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The Spotlight Series
A Footballguys Spotlight is an in-depth look at a player. His plusses and minuses are examined, and we give you our bottom-line stance on his 2022 prospects. If a player listed below doesn't yet have a link, don't worry. It's coming soon.
There is no player in fantasy more polarizing than Tua Tagovailoa. People forget that just three years ago, while at Alabama, Tagovailoa was the consensus QB1 of his draft class over both Joe Burrow and Justin Herbert. The "Tank for Tua" campaign was in full force during the 2019 season, only to see it derailed after he suffered a career-threatening hip injury midseason. Due to his injury, he slipped to the No. 5 overall pick and was drafted by the Miami Dolphins. Since then, Tagovailoa has struggled to live up to expectations and has seen Joe Burrow and Justin Herbert become superstars. The difference between them and Tagovailoa is that their franchises put them into positions to succeed, while Tagovailoa has fought an uphill battle. From injuries to poor roster construction to the Deshaun Watson saga, Tagovailoa has dealt with adversity his entire career. Now that the franchise seems to be building a team around him, can Tagovailoa finally live up to expectations and finish as a top-12 quarterback in fantasy football? Heading into year three with a new coaching staff that believes in him and an organization that is finally building around him, there are no more excuses. This is a make-or-break year for the young quarterback. Tagovailoa can finish as a low-end QB1 in 2022, and here’s why:
- He's finally healthy
- The new offensive scheme fits Tagovailoa's strengths
- The offensive line is improved
- The supporting cast is the best of his career
Tagovailoa has had his fair share of injuries in the past. From hand fractures to rib fractures to ankle procedures, he has dealt with injuries since he started playing college football. But no injury was more damaging to his career than the injury he suffered against Mississippi State that ended his college career and almost his NFL career before it got started. Tagovailoa suffered a dislocated hip with a posterior wall fracture, an injury most commonly associated with high-speed motor vehicle accidents. It’s the same injury that ended Bo Jackson’s career. While the surgery went well, he has struggled with his lower body/hip rotation for the last two years. Here is what we saw from Tagovailoa during his rookie season and the concerns about his progression from the injury.
•MIA - Deep throws have been where Tua’s issues are most pronounced. See below, he’s relying on core & arm to push the arm down the field. He doesn’t fully lean into his Right plant leg & instead rotates at the trunk. Minimal lower body/hip rotation.— Jeff Mueller, PT, DPT (@jmthrivept) December 30, 2020
It visibly effects accuracy. pic.twitter.com/vUtoskmqg4
Jeff Mueller is a trusted injury analyst, and over the last two years, he’s done an excellent job breaking down Tagovailoa’s injury history. Mueller highlighted throughout the process that it would take time for Tagovailoa to get his lower body strength back to normal, but the real test would be a mental one. With an injury as traumatic as his hip injury, it was always going to take a long time to feel 100% mentally comfortable. When you add on time missed due to other injuries and the Covid-shortened preseason his rookie year; he has been fighting an uphill battle ever since. But we have seen improvements in his throwing motion in the clip below.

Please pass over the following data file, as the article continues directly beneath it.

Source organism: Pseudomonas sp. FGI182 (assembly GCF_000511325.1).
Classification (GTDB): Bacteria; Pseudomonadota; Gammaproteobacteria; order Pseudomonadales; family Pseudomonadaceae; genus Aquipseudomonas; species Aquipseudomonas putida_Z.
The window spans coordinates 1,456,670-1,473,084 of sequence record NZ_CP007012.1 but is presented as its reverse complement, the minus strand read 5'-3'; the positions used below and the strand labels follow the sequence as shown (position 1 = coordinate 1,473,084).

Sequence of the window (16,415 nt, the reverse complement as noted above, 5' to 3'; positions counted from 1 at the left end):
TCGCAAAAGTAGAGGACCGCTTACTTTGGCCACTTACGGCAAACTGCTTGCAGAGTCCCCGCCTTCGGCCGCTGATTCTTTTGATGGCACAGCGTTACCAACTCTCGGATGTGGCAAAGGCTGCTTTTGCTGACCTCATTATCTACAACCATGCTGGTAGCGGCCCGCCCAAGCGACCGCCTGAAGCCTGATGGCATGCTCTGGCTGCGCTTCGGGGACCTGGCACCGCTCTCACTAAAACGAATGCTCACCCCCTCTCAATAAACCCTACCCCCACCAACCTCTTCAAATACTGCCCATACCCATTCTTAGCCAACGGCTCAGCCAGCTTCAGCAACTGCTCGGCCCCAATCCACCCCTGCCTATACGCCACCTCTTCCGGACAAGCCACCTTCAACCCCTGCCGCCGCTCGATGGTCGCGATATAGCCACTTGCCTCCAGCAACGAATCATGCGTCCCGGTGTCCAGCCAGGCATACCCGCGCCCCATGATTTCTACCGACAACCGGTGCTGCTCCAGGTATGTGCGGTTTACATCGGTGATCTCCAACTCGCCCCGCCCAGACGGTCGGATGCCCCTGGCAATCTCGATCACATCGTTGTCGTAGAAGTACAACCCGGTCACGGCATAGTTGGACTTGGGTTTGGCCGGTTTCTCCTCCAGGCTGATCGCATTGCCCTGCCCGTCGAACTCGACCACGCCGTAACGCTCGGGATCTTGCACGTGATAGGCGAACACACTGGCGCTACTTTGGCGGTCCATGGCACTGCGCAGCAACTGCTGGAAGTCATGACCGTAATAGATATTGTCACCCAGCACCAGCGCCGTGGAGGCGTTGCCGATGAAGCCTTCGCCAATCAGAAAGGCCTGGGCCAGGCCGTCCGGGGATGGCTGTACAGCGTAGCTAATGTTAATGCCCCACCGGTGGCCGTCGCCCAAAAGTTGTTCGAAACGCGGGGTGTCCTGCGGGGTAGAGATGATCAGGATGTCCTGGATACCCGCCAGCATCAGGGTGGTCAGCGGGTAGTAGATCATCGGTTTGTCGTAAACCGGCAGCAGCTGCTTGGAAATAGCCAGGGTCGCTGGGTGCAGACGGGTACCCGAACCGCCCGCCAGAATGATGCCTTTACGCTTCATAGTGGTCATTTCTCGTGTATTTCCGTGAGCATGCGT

here's a look at that pretty throw from tua to DVP for 37 yardsðŸŽ¯ pic.twitter.com/Oy3diDYZuq— josh houtz (@houtz) December 22, 2021
You’ll notice towards the end of last season, he started trusting his lower body more, and it showed on his downfield passes. His completion percentage, yards per attempt, true completion percentage, and advanced accuracy increased from his rookie season to his sophomore season. The proof is in the numbers, and we should expect further improvement this season. While many fans want immediate fulfillment and have high expectations, Tagovailoa’s recovery should have always garnered him more time to recover completely. The last time we saw him healthy (at Alabama), he threw for 3,966 yards and forty-three touchdowns and had an 11.2 yards per attempt in just fifteen games.
Mike McDaniel's hiring as the Dolphins’ head coach bodes well. McDaniel has coached for six different NFL teams who ran the West Coast offense, including a zone-blocking scheme. Playing quarterback in a West Coast offense requires accuracy and intelligence; two traits Tagovailoa possesses in abundance. The coach's system also utilizes shorter routes which means more 3-step and 5-step drops, allowing the ball to get out quicker to the Dolphin’s playmakers. That should, in turn, provide higher completion opportunities in the short and intermediate parts of the field. Which should then help limit turnovers. McDaniel’s offense should also incorporate plenty of play-action within the zone-read rushing attack to help keep defenses honest in crowded box situations. Despite the perception he struggles with deep balls, Tagovailoa had a deep completion percentage of 55.2 percent on passes of 20 yards or more downfield, ranking him No. 1 among 2021 quarterbacks. The issue was he only attempted a deep pass 7.5% of the time. Last season, he ranked fourth in play-action accuracy (69%), which bodes well given McDaniel's penchant for play-action calls. His decision-making is his biggest asset, and his ability to make the right decisions on throws fits this system perfectly.
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